Lisa Hellman is a postdoctoral scholar at the Graduate School Intellectual Global History at Freie Universität Berlin, but formerly worked at Stockholm University and University of Tokyo. She has recently published the book “This house is not a home: European everyday life in Canton and Macao 1730–1830” with Brill. She works in the intersection between cultural, maritime and global history, with a special focus on gender relations. Her regional focus is on early modern Central and East Asia, and she has published in five languages about how intercultural interaction changed the lives of the men and women involved.
Connections in Shackles: Swedish prisoners of War in the Central Asian Borderlands 1700–1740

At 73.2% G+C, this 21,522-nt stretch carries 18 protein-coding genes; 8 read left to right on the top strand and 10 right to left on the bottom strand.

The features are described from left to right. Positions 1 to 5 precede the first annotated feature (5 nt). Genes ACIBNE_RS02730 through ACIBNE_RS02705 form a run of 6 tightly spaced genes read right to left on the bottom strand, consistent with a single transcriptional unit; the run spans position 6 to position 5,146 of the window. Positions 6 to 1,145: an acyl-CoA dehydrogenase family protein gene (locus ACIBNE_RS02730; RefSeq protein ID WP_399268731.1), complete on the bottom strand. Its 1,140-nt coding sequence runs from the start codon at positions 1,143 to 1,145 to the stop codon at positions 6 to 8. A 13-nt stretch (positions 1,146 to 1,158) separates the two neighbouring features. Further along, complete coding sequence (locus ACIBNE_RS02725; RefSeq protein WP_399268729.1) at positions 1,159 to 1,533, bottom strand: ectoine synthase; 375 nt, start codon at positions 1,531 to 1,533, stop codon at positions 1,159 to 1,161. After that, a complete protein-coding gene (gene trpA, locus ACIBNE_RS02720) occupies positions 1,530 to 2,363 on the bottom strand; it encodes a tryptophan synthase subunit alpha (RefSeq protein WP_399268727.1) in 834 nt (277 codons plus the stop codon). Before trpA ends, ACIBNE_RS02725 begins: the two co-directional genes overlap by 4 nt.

This project examines circulation of knowledge in the Central Asian borderlands 1700–1730. At this time, Russia and China west clashed with Dzungaria. Simultaneously, over twenty thousand Swedish men and women were taken as prisoners of war as an effect of the Great Northern War (1700–1721). The majority of these prisoners were removed from the Western front, and employed in the Russian expansion eastwards, some of them ending up in the Qing and the Dzungar empire, and some in the Central Asian borderlands between them. Officially labelled prisoners or slaves, these Swedes were put to work as craftspersons, technical experts and map-makers, but also formed part of diplomatic missions and the local economy. Unfree but mobile, the prisoners offer an unusual opportunity to explore the intercultural contacts and empire building in early 18th century Central Asia. Tracing the prisoners through Swedish, Chinese and Russian sources offers insights first into the borderland circulation of knowledge and, second, into the role of displaced people in that process of globalisation. This particular trip is intended for the gathering of material from the Russian administration for prisoners of war, as well as diplomatic letters and reports.